Eating Well Magazine’s New Lease on Life – NYTimes.com
SHELBURNE, Vt. — Employees at Eating Well magazine sometimes don’t quite believe their good fortune. Since the Meredith Corporation bought the magazine last year for $29 million, it moved out of the drafty warehouse offices it shared with curtain-climbing raccoons and a squirrel skilled at stealing bread loaves, and into a new $500,000 space with views of the Adirondacks and room to grow an edible garden. And the staff can now consult with Meredith editors at magazines like Every Day With Rachael Ray and Family Circle to brainstorm about test kitchens and effective covers.
But as in any new relationship, especially when it involves partners who have been burned, Eating Well’s 40 employees are wary. Hachette bought Eating Well in the late 1990s and abruptly shut it down. It took a decade for the magazine’s small but loyal staff to build it up again and place its trust in a new corporate owner.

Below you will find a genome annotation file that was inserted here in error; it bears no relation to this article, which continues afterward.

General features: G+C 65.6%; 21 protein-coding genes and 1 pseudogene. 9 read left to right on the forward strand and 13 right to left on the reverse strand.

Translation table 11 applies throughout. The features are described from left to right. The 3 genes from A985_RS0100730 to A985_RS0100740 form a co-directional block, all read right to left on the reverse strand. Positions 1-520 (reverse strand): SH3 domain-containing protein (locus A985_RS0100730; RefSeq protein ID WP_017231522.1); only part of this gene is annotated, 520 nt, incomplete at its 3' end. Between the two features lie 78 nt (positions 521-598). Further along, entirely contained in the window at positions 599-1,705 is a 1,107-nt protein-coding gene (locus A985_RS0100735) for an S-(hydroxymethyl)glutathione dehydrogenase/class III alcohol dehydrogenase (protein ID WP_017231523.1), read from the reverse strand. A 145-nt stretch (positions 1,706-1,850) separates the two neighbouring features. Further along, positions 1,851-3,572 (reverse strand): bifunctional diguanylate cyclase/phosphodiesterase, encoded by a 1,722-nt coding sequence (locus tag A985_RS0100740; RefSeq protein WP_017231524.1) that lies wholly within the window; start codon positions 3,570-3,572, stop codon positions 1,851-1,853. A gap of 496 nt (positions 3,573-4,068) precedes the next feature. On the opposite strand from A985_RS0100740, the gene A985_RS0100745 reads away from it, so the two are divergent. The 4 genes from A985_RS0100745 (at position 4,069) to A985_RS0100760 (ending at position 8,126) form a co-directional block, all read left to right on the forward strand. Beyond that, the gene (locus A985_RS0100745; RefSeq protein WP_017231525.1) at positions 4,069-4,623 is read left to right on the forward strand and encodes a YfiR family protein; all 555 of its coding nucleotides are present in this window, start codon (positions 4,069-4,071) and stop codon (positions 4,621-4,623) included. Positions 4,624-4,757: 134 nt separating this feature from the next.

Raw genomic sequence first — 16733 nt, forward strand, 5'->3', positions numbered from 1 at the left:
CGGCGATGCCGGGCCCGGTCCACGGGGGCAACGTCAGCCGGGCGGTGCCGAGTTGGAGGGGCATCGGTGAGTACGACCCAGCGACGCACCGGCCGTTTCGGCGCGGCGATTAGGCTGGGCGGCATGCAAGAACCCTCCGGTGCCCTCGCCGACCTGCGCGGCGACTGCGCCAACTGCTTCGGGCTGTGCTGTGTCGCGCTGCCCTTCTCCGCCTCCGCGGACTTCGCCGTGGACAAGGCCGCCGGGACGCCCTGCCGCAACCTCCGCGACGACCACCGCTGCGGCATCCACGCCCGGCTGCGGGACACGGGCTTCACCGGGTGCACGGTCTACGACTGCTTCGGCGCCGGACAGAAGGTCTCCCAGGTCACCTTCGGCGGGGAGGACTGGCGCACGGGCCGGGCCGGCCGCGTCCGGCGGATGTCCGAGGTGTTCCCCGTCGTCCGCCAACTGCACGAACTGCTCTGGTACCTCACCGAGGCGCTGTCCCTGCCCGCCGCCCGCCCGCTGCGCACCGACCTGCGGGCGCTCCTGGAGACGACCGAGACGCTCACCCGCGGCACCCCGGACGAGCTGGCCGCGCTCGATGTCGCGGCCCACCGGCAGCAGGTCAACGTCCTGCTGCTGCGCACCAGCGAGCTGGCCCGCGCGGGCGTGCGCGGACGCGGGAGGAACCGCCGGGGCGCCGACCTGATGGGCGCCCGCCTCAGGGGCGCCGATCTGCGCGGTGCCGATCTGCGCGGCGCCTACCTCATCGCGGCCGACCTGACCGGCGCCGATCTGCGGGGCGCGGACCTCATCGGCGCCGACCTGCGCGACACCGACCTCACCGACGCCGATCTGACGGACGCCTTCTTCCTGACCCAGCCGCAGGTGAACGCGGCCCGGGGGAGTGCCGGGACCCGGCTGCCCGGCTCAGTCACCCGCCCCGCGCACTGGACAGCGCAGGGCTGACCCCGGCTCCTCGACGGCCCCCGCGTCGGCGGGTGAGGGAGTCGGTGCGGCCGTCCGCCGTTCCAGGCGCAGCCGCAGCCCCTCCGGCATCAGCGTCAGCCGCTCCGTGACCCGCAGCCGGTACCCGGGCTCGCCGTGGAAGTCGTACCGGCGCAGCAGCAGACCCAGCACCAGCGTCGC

“Everyone was a little nervous at first we would get sucked up by this big company,” said Stacy Fraser, the test kitchen manager who worked at the magazine under both owners and on a recent afternoon worked around stacks of freshly picked apples and gourds lining the test kitchen counter. “People are feeling more secure that Meredith is in for the long run.”
But Eating Well is still trying to forge its own path in a world without Gourmet, the long-running magazine that published its last issue in November 2009. It didn’t follow the approach many food magazines took through the recession and celebrate high-calorie foods, like rich pasta dishes or ribs, aiming to take the edge off readers’ job losses and dwindling retirement accounts. The magazine isn’t coveted by foodies as is Lucky Peach, from McSweeney’s and the chef David Chang, and isn’t afraid to offer the kind of tips that some might scorn, like using store-bought pizza dough or making Jell-O desserts.